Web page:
Program Manager Green is aware of the false UCC Financing Statement that Daniel Thomas filed against her with the California Secretary of State. The Financing Statement has caused her to experience distress and anxiety. For example, Program Manager Green is concerned that the Financing Statement may have a negative impact on her permanent credit record. SUF ¶ 4. ////

C. Analysis

For the reasons discussed below, plaintiff has met its summary judgment burden by establishing that there is no genuine issue of material fact regarding whether defendant has interfered with the administration and enforcement of the internal revenue laws by filing an invalid UCC Financing Statement in retaliation for Program Manager Green's performance of her official duties, and that the invalid UCC Financing Statement should be declared null and void. Plaintiff has also established that defendant should be permanently enjoined from filing non-consensual liens against employees of the United States.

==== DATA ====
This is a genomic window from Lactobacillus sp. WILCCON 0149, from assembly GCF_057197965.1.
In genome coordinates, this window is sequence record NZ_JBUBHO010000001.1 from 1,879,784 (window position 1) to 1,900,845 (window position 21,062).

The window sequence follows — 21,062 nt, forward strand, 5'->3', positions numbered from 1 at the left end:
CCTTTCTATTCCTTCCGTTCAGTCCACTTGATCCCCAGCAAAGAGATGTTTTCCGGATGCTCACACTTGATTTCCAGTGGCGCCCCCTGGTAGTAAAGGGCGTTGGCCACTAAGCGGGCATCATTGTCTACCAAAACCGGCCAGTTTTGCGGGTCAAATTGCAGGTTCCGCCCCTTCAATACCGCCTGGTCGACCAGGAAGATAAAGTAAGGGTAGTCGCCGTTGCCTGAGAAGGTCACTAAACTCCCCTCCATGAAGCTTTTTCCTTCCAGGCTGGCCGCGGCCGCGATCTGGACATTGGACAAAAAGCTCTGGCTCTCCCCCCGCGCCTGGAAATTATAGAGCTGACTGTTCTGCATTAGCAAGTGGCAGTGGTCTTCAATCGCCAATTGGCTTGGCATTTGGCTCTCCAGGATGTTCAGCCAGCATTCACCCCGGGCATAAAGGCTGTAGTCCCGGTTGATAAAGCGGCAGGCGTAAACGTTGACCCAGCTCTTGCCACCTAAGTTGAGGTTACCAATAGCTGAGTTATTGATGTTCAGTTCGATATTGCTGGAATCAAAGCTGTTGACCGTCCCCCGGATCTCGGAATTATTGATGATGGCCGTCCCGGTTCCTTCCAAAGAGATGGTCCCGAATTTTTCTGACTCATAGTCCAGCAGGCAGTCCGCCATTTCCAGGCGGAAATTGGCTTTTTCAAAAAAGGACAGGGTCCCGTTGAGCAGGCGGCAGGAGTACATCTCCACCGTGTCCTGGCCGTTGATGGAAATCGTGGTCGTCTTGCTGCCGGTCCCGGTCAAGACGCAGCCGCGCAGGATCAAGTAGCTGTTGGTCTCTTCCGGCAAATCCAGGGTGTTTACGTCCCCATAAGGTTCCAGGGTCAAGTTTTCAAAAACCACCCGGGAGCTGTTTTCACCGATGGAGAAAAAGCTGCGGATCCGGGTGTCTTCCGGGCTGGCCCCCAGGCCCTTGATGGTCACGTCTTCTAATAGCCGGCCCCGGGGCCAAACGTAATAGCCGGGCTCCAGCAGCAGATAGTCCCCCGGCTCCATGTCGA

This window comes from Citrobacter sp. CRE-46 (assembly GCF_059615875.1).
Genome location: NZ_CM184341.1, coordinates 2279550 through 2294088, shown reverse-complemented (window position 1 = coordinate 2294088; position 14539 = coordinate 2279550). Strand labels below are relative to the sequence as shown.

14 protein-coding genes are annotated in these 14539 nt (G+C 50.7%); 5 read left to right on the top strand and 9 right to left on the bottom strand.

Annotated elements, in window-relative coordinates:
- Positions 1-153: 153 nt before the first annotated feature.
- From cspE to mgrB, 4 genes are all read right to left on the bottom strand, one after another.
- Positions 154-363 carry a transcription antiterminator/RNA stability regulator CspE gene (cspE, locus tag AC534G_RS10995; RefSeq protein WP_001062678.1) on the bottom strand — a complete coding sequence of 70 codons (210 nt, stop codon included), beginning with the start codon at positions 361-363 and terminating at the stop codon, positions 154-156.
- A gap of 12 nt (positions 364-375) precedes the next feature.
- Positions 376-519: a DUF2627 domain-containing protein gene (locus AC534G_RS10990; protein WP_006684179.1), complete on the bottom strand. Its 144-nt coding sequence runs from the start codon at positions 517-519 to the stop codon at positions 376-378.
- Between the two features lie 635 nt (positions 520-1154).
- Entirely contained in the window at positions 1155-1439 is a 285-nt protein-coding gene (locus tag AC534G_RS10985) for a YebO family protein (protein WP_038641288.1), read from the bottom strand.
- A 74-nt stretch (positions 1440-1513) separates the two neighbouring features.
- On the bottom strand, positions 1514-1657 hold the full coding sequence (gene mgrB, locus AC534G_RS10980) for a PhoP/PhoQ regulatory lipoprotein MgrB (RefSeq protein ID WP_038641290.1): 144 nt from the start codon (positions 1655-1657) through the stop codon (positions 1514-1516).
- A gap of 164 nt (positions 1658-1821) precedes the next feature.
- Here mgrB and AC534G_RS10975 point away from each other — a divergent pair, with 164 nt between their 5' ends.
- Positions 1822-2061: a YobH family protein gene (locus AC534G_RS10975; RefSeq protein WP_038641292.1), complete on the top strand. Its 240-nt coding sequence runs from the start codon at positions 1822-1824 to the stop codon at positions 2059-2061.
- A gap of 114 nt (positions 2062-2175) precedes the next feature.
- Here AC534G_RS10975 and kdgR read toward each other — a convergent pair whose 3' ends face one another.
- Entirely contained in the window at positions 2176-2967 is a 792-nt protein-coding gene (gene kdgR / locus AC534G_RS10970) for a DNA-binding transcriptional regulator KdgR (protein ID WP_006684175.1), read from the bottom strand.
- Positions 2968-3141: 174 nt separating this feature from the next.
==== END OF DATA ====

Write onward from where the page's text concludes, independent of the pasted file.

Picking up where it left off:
1. Void Financing Statement

Plaintiff seeks summary judgment on its claim under 26 U.S.C. § 7402. Section 7402(a) provides that "[t]he district courts of the United States at the instance of the United States shall have such jurisdiction to make and issue in civil actions, writs and orders of injunction, . . . and such other orders and processes, and to render such judgments and decrees as may be necessary or appropriate for the enforcement of the internal revenue laws." 26 U.S.C. § 7402(a). Section 7402 demonstrates "congressional intention to provide the district courts with a full arsenal of powers to compel compliance with the internal revenue laws." Brody v. United States, 243 F.2d 378, 384 (1st Cir.), cert. denied, 354 U.S. 923 (1957). "[T]here need not be a showing that a party has violated a particular Internal Revenue Code section in order for an injunction to issue [under § 7402(a)] . The language of § 7402(a) encompasses a broad range of powers necessary to compel compliance with the tax laws." United States v. Edwards, 2008 WL 1925243, at *3-5 (E.D. Cal. Apr. 30, 2008) (quoting United States v. Ernst & Whinney, 735 F.2d 1296, 1300 (11th Cir. 1984)).